Cabinet Office condemned by MPs for FOI ‘clearing house’ secrecy

Boris Johnson at PMQs on Wednesday 30 March
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Ministers have been accused of dragging their feet over opening up a controversial Government “clearing house” for dealing with Freedom of Information (FOI) requests to scrutiny.

The Commons Public Administration and Constitutional Affairs Committee said it was “unacceptable” that a promised internal review by the Cabinet Office had yet to take place.

The committee said the Cabinet Office had failed to provide a convincing explanation as to why it turned down a request by the Information Commissioner’s Office to conduct an audit of its operations.

And it said its own investigations had found evidence of “poor FOI administration” in the Cabinet Office and which appeared “inconsistent with the spirit and principles” of the FOI Act.

Blacklists?

The Cabinet Office has previously denied the clearing house – which co-ordinates Whitehall’s response to certain FOI requests – was used to blacklist some information seekers, including some journalists.

However, a tribunal ruling in April 2021 required the Government to release information about its operations, citing a “profound lack of transparency” about what it does.

Prior to that, the committee said the clearing house had “an opaque status”.

Read on...

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Following the ruling, the Information Commissioner’s Office (ICO) made a request to carry out an audit of the clearing house’s operations but was turned down – a decision the committee said was “misjudged”.

Instead the Cabinet Office announced it would conduct a short internal review but has yet to say who will conduct it or what their terms of reference will be.

The committee said:

This is an unacceptable delay. From the limited amount we know, the suggested direction of the review’s terms of reference lacks the same depth as the ICO’s proposed FOI audit approach.

To reassure the public and this committee, we recommend that the Cabinet Office should instead expose itself to rigorous external third-party scrutiny from the ICO and accept the ICO’s offer of an audit.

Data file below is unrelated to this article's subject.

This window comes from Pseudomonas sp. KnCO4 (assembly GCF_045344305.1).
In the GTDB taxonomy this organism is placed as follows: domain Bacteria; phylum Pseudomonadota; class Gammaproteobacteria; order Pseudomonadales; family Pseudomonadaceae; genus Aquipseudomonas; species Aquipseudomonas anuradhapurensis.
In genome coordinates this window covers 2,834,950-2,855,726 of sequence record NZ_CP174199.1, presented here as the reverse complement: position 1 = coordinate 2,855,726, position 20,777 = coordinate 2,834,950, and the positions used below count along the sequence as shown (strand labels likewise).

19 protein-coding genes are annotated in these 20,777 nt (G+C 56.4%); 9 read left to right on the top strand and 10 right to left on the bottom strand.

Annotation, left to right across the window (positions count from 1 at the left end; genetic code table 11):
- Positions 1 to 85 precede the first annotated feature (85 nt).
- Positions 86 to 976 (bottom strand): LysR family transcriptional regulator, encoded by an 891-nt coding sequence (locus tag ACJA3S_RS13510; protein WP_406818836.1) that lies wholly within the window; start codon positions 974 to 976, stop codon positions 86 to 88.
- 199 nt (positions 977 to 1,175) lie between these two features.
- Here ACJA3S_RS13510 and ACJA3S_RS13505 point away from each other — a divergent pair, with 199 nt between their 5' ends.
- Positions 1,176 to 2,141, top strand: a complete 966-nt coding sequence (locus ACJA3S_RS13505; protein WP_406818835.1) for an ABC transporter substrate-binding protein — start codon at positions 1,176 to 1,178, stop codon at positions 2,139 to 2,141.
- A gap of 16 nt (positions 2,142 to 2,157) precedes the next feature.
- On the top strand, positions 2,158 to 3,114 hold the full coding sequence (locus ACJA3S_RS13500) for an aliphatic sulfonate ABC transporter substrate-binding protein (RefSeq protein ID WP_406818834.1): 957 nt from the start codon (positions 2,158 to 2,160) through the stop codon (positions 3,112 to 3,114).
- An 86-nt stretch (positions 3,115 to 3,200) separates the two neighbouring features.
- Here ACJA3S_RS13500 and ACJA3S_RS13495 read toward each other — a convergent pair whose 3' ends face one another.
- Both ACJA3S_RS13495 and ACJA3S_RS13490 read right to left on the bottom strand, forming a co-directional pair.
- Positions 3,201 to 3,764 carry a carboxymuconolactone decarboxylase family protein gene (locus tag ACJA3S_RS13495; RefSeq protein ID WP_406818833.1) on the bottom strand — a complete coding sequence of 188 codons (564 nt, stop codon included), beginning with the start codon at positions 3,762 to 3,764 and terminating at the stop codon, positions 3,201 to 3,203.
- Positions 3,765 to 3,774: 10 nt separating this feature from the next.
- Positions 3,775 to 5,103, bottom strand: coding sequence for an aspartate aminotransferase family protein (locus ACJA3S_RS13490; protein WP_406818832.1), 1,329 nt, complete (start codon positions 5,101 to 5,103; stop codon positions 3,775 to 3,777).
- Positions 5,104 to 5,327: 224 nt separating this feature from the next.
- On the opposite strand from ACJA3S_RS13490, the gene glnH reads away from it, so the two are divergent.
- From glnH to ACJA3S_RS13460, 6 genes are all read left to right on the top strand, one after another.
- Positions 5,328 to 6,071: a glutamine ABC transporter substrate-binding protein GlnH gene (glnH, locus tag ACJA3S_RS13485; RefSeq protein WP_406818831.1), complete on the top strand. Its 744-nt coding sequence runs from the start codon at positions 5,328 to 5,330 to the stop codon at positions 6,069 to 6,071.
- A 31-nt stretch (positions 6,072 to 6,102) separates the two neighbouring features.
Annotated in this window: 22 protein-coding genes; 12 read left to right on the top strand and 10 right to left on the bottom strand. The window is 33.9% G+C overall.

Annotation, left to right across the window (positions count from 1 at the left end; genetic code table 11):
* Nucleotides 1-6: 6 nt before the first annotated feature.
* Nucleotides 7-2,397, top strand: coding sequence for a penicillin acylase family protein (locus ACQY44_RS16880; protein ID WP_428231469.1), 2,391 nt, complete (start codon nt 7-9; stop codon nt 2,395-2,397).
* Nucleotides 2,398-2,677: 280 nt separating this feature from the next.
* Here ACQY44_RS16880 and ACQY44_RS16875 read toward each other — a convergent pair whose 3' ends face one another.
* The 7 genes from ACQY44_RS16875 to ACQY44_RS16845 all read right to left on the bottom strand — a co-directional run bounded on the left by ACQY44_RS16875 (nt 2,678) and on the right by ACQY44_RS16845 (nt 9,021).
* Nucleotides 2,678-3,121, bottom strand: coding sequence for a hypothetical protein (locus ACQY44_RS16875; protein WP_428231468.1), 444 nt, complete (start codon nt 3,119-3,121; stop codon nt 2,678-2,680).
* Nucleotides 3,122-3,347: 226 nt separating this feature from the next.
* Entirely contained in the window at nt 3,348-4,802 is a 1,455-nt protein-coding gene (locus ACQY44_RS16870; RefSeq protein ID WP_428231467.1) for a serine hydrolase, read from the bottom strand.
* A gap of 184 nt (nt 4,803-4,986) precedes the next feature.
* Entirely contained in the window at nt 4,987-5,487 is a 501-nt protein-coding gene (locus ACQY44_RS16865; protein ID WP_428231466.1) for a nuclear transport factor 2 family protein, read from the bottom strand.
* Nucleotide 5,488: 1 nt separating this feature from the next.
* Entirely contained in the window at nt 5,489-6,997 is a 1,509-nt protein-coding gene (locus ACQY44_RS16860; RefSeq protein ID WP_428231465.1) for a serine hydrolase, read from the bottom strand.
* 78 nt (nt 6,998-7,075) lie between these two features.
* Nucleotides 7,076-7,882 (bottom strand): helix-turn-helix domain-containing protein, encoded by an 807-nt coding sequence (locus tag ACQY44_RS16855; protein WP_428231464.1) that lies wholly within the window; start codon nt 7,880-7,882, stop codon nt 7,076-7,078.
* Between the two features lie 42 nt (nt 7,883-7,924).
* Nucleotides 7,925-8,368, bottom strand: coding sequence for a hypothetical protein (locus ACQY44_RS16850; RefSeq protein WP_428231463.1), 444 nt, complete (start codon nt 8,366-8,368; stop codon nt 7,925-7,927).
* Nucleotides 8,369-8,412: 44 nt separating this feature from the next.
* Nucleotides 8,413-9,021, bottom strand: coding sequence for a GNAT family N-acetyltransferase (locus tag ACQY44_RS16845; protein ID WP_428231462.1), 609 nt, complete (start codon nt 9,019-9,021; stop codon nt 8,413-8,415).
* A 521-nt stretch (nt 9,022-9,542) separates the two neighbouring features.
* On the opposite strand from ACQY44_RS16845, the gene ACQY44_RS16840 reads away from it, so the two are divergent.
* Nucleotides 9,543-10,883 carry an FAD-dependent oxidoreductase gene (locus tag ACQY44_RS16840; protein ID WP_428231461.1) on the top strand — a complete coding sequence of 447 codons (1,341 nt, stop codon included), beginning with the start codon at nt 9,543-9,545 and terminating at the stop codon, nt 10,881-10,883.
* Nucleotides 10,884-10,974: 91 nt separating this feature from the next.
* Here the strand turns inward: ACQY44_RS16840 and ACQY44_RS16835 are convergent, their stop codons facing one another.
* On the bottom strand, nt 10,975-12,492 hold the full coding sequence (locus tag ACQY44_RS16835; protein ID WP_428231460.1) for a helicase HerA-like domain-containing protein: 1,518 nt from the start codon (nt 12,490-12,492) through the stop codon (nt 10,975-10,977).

As the lead department in Whitehall on FOI, the committee said it was important the Cabinet Office was held to a higher standard to ensure “a vibrant FOI culture across government”.

Withholding information

Instead, however, there was evidence suggesting that, up to 2019 at least, the Cabinet Office granted fewer FOI requests and withheld more information than other departments.

Committee chairman William Wragg said:

Our Freedom of Information laws are a crucial part of our democracy, allowing citizens to hold government to account.

As FoI policy owner and coordinating department, the Cabinet Office should be championing transparency across government, but its substandard FoI handling and failure to provide basic information about the working of the coordinating body has had the opposite effect.

The Canary’s own journalists have repeatedly found the FOI system to not be fit for purpose. Indeed, in an investigation from last year, the Home Office told our journalist:

This FOI request shows that we do respond to queries from The Canary but that there have been occasions where press officers have not done so.

Civil servants must act with impartiality and must not act in a way that unjustifiably favours or discriminates against particular news media. We have reminded our media officers of that obligation.

Wragg continued:

An internal review alone won’t be sufficient to restore trust. The Government must go further and allow for an independent audit of its practices such as the one offered by the Information Commissioner.

The Cabinet Office has dragged its feet for too long on this issue and must act now to remove suspicion around the clearing house, improve compliance with FoI laws and regain public confidence.

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